Elocution expert gives trainee ministers secret to better sermons

Rikki Fulton's comic character Rev IM Jolly has been used as a teaching aid. Picture: Contributed
Rikki Fulton's comic character Rev IM Jolly has been used as a teaching aid. Picture: Contributed
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Trainee Church of Scotland ministers are encouraged to learn poetry, keep scrap books and wear loose clothing to improve their sermons.

Elocution expert Richard Ellis claims great homilies are given by those people who drink lots of water, learn how to breathe properly, do not smoke and know how to tell a good story.

Mr Ellis, 71, has trained hundreds of preachers in the art of speech-making over the past 35 years. He said the character Rev IM Jolly, created by comedian Ricki Fulton, was a “wonderful teaching aid”.

One of his predecessors in the post, which is known as the Fulton Lectureship, was the Scots character actor Alastair Sim, who went on to star in the St Trinian’s films.

Mr Ellis is leaving his role at Edinburgh University’s School of Divinity (New College) to move south to Lincoln. His career has seen him watch his students in action at more than 800 church services – the equivalent of never missing a Sunday sermon for 16 years.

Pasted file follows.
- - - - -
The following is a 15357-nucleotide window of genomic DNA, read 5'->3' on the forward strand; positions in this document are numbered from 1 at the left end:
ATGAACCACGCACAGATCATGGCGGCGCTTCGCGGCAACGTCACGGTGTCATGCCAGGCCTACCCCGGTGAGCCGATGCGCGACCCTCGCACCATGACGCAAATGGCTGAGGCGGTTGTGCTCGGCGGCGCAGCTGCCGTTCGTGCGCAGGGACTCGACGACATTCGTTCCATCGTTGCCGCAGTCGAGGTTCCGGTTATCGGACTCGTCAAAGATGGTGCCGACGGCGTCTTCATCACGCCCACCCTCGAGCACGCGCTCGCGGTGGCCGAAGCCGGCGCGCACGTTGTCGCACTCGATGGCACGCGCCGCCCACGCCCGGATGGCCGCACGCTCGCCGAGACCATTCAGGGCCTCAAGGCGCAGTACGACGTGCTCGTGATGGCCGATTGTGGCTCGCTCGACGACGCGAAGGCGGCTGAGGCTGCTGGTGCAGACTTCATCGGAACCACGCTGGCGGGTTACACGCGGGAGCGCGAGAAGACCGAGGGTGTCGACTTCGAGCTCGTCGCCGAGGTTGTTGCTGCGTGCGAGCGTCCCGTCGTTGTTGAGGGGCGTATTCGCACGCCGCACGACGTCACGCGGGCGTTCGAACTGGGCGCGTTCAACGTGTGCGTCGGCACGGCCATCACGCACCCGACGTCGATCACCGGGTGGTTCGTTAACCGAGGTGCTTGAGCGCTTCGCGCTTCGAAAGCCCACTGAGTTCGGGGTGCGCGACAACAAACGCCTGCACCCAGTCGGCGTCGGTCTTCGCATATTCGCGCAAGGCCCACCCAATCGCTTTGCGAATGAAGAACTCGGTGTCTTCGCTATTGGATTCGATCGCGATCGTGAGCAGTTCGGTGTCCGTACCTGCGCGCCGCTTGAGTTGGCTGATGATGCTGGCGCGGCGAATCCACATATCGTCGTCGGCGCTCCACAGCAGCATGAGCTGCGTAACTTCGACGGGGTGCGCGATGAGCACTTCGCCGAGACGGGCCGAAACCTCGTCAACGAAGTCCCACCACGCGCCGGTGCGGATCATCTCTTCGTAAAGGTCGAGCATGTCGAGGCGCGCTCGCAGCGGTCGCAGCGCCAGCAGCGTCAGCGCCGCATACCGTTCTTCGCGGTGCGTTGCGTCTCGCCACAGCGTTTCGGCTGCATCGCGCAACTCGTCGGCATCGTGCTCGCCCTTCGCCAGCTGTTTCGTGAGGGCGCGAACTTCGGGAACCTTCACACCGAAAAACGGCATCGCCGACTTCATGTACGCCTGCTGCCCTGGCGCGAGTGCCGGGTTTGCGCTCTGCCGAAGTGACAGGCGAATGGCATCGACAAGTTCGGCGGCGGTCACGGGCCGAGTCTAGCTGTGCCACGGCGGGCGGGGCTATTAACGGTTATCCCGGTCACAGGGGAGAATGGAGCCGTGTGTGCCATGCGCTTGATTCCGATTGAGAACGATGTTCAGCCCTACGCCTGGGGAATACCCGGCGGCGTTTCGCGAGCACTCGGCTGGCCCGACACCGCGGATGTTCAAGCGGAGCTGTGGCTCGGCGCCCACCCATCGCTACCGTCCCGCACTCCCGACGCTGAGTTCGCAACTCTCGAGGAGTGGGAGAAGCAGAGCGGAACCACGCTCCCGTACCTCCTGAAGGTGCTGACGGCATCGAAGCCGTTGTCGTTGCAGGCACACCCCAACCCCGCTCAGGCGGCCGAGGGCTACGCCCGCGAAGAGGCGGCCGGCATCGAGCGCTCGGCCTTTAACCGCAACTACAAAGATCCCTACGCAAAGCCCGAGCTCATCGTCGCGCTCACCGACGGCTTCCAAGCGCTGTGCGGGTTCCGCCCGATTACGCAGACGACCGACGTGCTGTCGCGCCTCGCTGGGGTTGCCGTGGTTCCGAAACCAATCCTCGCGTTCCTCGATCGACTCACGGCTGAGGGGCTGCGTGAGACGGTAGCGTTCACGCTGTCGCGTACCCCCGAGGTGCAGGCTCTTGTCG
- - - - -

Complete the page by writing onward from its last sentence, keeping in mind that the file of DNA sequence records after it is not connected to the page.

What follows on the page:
Reflecting on his time at New College since he started in 1981, Mr Ellis said: “It has been wonderful. I planned to stay for three years but it has been a very interesting job.”

Commenting on the sheer number of services he has watched and given feedback on over the years, Mr Ellis said: “It’s a lot. I was asked to hear everyone in New College twice in their three years of training and then my role expanded to include the candidates from Glasgow and St Andrews.

“My main role was to enhance the voice that they had and to give them coaching on things like sustaining eye contact with the listeners, rhythm and pace, storytelling and gestures.

“I also advised on the structure of the sermon, how they might organise the material, how they might use humour and visual aids. I never met Rikki Fulton, but I must say his Rev IMJolly was a wonderful teaching aid. I also introduced recording candidates in action so they could watch themselves back, which was a great help.”

Recalling the most memorable sermon he heard in church, Mr Ellis said: “During the height of the Cold War in 1983, the candidate at Gorgie Parish Church in Edinburgh gave an apocalyptic sermon on the nuclear winter which was then being discussed.

“He got up and there were rumbles of thunder in the background. When he went up to the pulpit there was a flash of lightning and all the lights went out except for a small glow over the pulpit.”